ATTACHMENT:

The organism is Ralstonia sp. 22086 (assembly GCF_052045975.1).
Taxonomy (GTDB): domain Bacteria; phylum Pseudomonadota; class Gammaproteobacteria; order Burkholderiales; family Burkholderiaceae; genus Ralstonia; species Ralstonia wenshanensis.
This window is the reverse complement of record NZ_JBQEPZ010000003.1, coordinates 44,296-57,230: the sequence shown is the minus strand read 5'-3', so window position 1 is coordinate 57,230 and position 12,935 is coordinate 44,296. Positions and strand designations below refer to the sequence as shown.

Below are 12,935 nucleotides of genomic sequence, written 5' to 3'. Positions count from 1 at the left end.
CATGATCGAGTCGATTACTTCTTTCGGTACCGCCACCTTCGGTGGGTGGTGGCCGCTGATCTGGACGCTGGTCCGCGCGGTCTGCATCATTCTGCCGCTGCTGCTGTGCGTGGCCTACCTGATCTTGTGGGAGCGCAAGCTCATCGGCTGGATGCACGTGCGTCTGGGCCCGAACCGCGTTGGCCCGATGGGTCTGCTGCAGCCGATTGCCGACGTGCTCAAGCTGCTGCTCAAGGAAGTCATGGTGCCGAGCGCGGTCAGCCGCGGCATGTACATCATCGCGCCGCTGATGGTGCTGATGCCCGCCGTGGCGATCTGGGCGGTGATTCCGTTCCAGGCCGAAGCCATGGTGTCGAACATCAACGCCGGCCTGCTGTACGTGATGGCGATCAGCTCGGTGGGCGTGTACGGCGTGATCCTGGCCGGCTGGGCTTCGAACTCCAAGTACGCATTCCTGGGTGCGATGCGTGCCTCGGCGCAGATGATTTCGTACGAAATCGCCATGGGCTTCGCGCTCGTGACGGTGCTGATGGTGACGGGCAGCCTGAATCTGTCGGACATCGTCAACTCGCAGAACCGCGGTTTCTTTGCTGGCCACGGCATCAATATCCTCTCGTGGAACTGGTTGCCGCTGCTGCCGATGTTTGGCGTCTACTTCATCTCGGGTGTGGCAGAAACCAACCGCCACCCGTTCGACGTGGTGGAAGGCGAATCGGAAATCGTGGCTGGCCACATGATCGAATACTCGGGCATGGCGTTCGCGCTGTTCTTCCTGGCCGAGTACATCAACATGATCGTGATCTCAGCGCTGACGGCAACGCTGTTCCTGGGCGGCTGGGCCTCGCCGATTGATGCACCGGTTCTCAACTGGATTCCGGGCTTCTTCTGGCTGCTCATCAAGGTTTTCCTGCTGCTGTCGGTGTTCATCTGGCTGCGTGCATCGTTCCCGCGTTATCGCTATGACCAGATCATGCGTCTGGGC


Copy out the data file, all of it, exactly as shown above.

The organism is Ralstonia sp. 22086 (assembly GCF_052045975.1).
Taxonomy (GTDB): domain Bacteria; phylum Pseudomonadota; class Gammaproteobacteria; order Burkholderiales; family Burkholderiaceae; genus Ralstonia; species Ralstonia wenshanensis.
This window is the reverse complement of record NZ_JBQEPZ010000003.1, coordinates 44,296-57,230: the sequence shown is the minus strand read 5'-3', so window position 1 is coordinate 57,230 and position 12,935 is coordinate 44,296. Positions and strand designations below refer to the sequence as shown.

Below are 12,935 nucleotides of genomic sequence, written 5' to 3'. Positions count from 1 at the left end.
CATGATCGAGTCGATTACTTCTTTCGGTACCGCCACCTTCGGTGGGTGGTGGCCGCTGATCTGGACGCTGGTCCGCGCGGTCTGCATCATTCTGCCGCTGCTGCTGTGCGTGGCCTACCTGATCTTGTGGGAGCGCAAGCTCATCGGCTGGATGCACGTGCGTCTGGGCCCGAACCGCGTTGGCCCGATGGGTCTGCTGCAGCCGATTGCCGACGTGCTCAAGCTGCTGCTCAAGGAAGTCATGGTGCCGAGCGCGGTCAGCCGCGGCATGTACATCATCGCGCCGCTGATGGTGCTGATGCCCGCCGTGGCGATCTGGGCGGTGATTCCGTTCCAGGCCGAAGCCATGGTGTCGAACATCAACGCCGGCCTGCTGTACGTGATGGCGATCAGCTCGGTGGGCGTGTACGGCGTGATCCTGGCCGGCTGGGCTTCGAACTCCAAGTACGCATTCCTGGGTGCGATGCGTGCCTCGGCGCAGATGATTTCGTACGAAATCGCCATGGGCTTCGCGCTCGTGACGGTGCTGATGGTGACGGGCAGCCTGAATCTGTCGGACATCGTCAACTCGCAGAACCGCGGTTTCTTTGCTGGCCACGGCATCAATATCCTCTCGTGGAACTGGTTGCCGCTGCTGCCGATGTTTGGCGTCTACTTCATCTCGGGTGTGGCAGAAACCAACCGCCACCCGTTCGACGTGGTGGAAGGCGAATCGGAAATCGTGGCTGGCCACATGATCGAATACTCGGGCATGGCGTTCGCGCTGTTCTTCCTGGCCGAGTACATCAACATGATCGTGATCTCAGCGCTGACGGCAACGCTGTTCCTGGGCGGCTGGGCCTCGCCGATTGATGCACCGGTTCTCAACTGGATTCCGGGCTTCTTCTGGCTGCTCATCAAGGTTTTCCTGCTGCTGTCGGTGTTCATCTGGCTGCGTGCATCGTTCCCGCGTTATCGCTATGACCAGATCATGCGTCTGGGC